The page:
Study finds Lilly cancer drug lengthens patients' lives
A drug developed by Eli Lilly and Co. to treat a rare cancer linked to asbestos exposure lengthened the lives of patients who took the drug in clinical trials, researchers said Monday. The findings involving the new drug, Alimta, heartened cancer researchers because pleural mesothelioma has proven resistant to treatment and no drugs are approved in the United States to treat it. "This is an historic day. Patients and their families who deal with this disease now have a clear path forward," said Dr. Nicholas J. Vogelzang, director of University of Chicago Cancer Research Center.
The clinical trial results were presented during a meeting of oncology researchers in Orlando, Fla. Alimta is in the last of three phases of human testing for mesothelioma. The dramatic results came in the largest-ever patient study for mesothelioma patients. The study of 456 patients showed that those given Alimta, plus a commonly used chemotherapy drug and vitamins, lived for 13 months after diagnosis of the cancer. That compared with seven months for those who received only the standard chemotherapy cisplatin and vitamins. "That is a very, very striking difference for a disease considered hopeless," Vogelzang said. Patients taking Alimta during the yearlong study also suffered less pain and had fewer breathing difficulties, said Dr. Paolo Paoletti, a Lilly researcher who is leading Lilly's development of Alimta.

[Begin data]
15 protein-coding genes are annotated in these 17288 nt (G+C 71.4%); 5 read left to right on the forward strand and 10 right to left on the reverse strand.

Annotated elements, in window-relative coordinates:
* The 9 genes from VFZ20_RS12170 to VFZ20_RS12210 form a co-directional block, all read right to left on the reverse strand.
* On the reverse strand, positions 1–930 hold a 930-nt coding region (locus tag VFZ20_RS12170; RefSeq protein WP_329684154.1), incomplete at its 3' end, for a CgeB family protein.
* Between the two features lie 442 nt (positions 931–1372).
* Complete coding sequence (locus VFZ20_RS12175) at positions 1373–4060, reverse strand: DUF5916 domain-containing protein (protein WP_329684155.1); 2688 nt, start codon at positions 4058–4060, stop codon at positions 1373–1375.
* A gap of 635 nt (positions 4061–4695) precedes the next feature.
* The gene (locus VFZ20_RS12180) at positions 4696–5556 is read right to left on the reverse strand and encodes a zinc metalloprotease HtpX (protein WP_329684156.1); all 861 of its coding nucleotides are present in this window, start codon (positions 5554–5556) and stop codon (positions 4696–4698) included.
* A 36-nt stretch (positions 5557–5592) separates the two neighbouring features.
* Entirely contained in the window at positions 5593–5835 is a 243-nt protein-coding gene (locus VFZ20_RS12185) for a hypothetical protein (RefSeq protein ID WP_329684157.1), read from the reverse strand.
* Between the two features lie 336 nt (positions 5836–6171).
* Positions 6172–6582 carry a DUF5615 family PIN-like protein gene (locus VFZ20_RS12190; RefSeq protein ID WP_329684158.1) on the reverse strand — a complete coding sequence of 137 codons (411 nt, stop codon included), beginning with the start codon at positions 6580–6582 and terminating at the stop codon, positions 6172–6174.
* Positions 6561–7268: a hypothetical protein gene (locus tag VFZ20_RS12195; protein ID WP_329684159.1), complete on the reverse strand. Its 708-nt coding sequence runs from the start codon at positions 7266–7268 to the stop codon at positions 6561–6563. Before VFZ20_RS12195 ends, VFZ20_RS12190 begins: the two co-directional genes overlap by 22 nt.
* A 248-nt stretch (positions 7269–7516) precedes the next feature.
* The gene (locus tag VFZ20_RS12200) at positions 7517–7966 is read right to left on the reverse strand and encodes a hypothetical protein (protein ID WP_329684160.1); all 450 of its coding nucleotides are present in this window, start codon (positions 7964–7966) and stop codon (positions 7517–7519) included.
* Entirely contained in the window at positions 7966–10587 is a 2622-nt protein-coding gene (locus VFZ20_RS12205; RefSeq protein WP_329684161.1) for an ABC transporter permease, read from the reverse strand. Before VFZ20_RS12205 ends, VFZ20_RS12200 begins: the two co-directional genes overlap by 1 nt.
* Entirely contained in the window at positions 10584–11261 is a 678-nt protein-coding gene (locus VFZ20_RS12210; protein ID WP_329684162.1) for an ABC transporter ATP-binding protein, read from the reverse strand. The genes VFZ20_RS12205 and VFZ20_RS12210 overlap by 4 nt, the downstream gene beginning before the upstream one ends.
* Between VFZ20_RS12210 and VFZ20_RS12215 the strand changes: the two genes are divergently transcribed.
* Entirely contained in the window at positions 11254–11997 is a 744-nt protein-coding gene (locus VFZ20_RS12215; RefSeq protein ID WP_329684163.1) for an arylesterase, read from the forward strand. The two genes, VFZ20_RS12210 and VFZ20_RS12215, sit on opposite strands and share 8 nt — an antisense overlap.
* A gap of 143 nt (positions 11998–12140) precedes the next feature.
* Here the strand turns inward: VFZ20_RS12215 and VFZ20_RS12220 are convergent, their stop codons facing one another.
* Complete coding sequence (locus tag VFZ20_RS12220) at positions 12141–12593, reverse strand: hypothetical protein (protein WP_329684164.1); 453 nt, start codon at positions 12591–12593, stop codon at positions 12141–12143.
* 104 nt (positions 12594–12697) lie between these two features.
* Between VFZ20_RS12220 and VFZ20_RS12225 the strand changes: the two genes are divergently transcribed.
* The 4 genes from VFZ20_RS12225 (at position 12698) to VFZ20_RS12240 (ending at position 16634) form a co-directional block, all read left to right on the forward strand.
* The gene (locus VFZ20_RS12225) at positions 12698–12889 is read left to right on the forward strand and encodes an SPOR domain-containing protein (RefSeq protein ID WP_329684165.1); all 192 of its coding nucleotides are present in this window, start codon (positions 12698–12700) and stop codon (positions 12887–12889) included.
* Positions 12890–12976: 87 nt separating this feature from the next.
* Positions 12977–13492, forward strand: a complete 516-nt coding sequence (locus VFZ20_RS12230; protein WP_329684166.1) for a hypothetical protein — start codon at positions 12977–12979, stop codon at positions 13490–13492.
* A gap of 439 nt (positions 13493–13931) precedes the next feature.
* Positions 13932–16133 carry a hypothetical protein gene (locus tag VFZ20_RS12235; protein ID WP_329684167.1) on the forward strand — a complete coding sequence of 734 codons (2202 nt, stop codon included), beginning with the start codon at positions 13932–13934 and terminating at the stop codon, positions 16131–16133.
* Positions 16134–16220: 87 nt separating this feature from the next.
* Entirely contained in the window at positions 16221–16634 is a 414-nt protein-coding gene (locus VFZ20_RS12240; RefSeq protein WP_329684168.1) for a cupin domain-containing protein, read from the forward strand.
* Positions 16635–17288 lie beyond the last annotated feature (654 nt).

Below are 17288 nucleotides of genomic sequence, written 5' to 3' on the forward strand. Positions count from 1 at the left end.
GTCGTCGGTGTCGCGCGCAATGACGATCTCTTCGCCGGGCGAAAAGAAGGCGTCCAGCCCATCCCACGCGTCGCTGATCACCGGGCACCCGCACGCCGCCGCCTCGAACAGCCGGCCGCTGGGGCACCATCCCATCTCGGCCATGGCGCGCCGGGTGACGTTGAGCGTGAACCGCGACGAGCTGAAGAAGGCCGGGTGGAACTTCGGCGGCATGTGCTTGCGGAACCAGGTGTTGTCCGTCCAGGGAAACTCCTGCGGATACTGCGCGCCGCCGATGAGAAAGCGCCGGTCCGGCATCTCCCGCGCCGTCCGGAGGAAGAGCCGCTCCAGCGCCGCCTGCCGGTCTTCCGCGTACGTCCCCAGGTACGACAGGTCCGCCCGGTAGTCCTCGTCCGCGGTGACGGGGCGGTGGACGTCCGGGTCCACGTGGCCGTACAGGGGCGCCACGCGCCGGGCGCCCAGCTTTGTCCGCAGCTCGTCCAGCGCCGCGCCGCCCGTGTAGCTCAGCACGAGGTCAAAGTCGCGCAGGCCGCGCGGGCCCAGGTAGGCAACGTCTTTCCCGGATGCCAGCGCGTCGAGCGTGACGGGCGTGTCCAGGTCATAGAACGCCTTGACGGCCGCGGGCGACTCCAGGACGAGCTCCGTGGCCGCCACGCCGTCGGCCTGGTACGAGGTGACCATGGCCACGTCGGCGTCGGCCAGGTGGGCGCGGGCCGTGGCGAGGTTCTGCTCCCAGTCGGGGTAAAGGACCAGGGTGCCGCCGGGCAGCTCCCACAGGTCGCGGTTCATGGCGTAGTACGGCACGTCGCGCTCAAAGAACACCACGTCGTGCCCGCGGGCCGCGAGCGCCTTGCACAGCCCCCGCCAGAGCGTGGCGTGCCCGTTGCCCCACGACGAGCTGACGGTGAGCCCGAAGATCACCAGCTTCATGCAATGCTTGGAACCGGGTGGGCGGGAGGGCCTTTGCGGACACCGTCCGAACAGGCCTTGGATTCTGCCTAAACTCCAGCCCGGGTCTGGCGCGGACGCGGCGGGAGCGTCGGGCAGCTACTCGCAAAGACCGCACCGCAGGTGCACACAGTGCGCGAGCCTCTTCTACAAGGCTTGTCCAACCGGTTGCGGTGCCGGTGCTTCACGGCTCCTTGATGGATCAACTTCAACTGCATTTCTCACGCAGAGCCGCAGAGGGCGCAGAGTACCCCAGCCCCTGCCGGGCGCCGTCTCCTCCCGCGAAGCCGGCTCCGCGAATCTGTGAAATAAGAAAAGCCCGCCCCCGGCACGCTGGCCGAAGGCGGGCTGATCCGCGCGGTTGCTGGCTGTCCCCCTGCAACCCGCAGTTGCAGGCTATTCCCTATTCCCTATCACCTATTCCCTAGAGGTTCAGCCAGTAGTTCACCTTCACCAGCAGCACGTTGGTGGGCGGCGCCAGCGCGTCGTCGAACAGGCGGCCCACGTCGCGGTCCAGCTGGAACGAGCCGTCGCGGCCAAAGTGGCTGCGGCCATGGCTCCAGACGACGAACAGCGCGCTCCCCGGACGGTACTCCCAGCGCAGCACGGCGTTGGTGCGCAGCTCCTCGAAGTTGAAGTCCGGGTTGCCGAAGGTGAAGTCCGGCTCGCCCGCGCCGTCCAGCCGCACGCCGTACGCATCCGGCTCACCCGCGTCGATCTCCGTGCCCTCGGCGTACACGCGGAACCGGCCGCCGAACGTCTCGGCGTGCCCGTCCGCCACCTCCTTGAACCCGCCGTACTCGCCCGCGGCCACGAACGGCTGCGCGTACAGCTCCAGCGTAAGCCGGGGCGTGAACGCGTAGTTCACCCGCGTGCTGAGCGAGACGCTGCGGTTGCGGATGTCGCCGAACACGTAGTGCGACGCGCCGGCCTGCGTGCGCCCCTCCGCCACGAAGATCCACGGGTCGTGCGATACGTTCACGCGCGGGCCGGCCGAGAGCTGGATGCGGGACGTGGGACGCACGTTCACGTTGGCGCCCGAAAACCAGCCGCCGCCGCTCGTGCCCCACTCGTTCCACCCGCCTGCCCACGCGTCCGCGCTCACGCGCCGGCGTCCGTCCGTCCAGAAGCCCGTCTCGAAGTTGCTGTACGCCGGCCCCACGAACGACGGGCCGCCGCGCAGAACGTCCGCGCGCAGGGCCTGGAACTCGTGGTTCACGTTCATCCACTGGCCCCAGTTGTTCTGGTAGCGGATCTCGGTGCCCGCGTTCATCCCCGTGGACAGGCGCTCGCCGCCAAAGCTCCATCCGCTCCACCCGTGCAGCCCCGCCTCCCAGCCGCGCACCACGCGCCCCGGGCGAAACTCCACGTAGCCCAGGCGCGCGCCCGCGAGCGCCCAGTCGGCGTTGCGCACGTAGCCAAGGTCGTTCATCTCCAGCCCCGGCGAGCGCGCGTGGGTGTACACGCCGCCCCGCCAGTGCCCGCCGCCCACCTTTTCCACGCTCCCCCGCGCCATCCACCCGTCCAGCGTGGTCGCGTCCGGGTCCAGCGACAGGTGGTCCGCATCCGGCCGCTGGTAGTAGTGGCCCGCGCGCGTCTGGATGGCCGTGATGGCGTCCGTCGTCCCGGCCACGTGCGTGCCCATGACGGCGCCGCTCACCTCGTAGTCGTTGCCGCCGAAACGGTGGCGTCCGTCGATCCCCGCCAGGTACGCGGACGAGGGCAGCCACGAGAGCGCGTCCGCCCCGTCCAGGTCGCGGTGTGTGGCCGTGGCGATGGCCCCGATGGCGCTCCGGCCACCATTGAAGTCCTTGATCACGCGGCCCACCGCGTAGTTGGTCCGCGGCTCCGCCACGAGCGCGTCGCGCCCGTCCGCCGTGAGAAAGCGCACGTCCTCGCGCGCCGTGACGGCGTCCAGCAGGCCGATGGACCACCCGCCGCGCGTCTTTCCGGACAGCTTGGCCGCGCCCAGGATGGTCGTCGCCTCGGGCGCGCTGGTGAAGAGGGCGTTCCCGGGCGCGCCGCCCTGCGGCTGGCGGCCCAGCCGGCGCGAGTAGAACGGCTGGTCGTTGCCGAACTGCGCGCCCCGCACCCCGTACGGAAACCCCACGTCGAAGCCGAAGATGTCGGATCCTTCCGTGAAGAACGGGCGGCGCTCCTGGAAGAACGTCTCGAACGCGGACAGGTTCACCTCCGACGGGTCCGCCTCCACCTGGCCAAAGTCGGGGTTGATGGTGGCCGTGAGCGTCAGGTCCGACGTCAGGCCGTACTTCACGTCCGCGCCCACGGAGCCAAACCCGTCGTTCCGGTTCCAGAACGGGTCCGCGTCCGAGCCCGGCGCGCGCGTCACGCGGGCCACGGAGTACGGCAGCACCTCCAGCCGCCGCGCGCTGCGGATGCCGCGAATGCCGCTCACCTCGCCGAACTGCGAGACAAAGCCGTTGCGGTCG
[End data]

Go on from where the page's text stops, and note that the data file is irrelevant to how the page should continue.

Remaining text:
Lilly plans to file in 2003 for approval from the U.S. Food and Drug Administration to market Alimta for the lung cancer. It could win approval as early as next year. Mesothelioma is diagnosed in only 2,500 Americans and 5,000 Europeans a year, but its prevalence is rising as more people are found to be exposed to the once commonly sold asbestos that causes the cancer. Most people die within nine months of diagnosis.